In one case, the accused was a 19 year old girl called Maniam Wijayalakshmi of Murakottanchenai north of Batticaloa, charged with failing to provide information to security forces about some LTTE cadres in the area. She was arrested by the Army in September, 1997 at the Murakottanchenai sentry point. When the case came up before the Eastern High Court last Wednesday, the State Counsel moved for a date to take the evidence of a Senior Superintendent of Police who had recorded the confession of the girl.
The defence counsel objected to the application stating that the police officer had failed to appear in the court on five dates earlier. The Court upheld the objection and directed that the evidence of the District Medical Officer S.Chandrapalan who examined the accused while in police custody be recorded. The DMO said in his evidence that he had examined the accused and found deep wounds on many parts of her body indicating that the girl had been burnt with cigarettes. This was while she was in police custody, before she made the confession submitted in court.
The Judge acquitted Wijayalakshmi stating that it had been proved that she had made the confession under duress, when she was in police custody. In such cases under the PTA the typist, the translator of the confession and the Police officer above the rank of ASP who recorded the confession of the accused are the witnesses and the confession is the only production required.
The question that arises in connection with this case is: what is the status in law of the Razeek group to arrest suspects? Scores of civilians are arrested regularly by the TELO, PLOTE and the Razeek group in the East. Many, like Koneswaran, are detained by these groups and then handed over to the Police who file PTA cases on them for failing to provide information about the Tigers.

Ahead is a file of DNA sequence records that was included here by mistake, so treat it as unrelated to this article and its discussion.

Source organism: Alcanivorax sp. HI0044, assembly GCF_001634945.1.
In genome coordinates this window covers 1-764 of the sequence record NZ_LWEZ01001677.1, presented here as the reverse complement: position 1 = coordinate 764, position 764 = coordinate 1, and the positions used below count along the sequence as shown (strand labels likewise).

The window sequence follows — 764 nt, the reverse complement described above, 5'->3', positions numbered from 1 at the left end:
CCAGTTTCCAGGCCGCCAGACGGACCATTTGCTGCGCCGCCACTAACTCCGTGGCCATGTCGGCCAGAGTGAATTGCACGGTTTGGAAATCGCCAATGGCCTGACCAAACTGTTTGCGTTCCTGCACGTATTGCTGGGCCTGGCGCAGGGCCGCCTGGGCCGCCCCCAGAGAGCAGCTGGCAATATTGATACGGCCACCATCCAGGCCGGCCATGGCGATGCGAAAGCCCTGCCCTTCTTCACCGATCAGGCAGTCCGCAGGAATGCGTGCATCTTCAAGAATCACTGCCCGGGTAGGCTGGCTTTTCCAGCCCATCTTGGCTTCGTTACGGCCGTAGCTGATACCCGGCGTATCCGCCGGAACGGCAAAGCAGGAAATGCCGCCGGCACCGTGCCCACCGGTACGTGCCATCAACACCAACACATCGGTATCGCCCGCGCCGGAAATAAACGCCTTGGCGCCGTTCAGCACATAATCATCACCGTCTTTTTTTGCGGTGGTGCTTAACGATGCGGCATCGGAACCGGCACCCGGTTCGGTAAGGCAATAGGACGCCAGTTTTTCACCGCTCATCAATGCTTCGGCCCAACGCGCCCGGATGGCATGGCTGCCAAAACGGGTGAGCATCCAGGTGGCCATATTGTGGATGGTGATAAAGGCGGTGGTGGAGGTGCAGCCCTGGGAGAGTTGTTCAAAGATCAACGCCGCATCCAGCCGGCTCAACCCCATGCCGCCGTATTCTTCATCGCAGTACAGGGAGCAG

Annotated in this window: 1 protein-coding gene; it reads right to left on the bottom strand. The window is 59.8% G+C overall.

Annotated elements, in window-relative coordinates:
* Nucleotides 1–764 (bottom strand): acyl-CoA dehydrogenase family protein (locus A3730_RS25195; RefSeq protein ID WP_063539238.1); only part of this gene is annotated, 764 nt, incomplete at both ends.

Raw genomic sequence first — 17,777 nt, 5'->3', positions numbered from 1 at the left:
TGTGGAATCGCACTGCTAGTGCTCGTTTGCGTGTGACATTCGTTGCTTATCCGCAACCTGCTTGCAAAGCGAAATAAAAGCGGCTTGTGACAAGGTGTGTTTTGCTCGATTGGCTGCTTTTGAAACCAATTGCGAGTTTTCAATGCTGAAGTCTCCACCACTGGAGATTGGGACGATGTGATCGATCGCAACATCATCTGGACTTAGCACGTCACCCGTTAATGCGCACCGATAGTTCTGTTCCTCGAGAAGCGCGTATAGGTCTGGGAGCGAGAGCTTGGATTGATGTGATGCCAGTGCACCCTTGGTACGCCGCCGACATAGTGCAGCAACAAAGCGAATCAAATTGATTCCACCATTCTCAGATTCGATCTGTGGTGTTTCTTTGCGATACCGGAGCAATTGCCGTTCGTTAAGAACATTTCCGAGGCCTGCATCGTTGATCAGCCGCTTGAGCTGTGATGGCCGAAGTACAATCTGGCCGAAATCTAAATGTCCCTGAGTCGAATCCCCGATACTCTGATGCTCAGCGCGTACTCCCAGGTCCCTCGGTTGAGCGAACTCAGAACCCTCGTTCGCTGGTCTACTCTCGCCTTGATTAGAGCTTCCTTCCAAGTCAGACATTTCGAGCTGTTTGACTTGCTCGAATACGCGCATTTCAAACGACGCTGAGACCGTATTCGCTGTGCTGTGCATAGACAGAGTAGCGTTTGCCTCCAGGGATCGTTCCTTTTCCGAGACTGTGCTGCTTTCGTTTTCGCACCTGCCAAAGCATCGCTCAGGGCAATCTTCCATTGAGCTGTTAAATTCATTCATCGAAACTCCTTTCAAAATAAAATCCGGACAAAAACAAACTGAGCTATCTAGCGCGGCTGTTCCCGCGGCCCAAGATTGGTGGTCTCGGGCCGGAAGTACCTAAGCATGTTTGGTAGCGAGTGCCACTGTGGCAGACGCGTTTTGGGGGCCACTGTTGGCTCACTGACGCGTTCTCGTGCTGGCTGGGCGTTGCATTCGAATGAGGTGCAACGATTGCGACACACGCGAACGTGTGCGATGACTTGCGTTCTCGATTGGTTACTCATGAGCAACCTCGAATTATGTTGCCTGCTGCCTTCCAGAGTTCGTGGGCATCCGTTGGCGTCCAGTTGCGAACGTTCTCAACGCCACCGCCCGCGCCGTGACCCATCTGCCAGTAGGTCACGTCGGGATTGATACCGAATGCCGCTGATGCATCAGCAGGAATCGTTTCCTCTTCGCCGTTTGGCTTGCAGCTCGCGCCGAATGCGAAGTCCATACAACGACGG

Theoretically no one is safe under this system. What is the guarantee that the vengeful and semi- literate boys who work for the army will not abuse such provisions of the PTA and emergency regulations?
The Mannar judge Manickavasagam Ilancheliyan has also boldly demonstrated in recent times that the law of the land need not be a system subservient to the interests and convenience of the enforcers of the law.
I will take one instance among many in which he has refused to go along with the manner in which the PTA and emergency regulations have been applied in his district for more than two decades.
The army confiscates items and things which it considers are banned from civilians going to the LTTE dominated part of the Wanni through Uyilankulam in the Mannar district. Soft drink bottles, cycle spare parts, clothing, Panadol cards, scissors, washing and toilet soaps, biscuit packets, kerosene (five litres per person is permitted. if 5.5 or 6 litres are found then the whole can is confiscated) stationery, canned foods etc., are seized every day at the Uyilankulam checkpoint.
The goods pile up at the end of the month into a massive stock which according to conventional estimates amounts to no less than 20,000 rupees. It is alleged that a large portion of these confiscated items is pilfered. However, the Police produce the goods eventually in courts for the judge's order to dispose of them.
The practice all these years has been for the judge to issue the necessary order sought by the Police.
But Manikkavasagam Ilancheliyan has instructed the Police that under the law they have to produce the person who was taking the banned items and they have to establish the manner in which the seized goods may constitute a threat to the country's security.
Lawyers in the north say that this will not the corruption and the harassment of innocent civilians which it entails.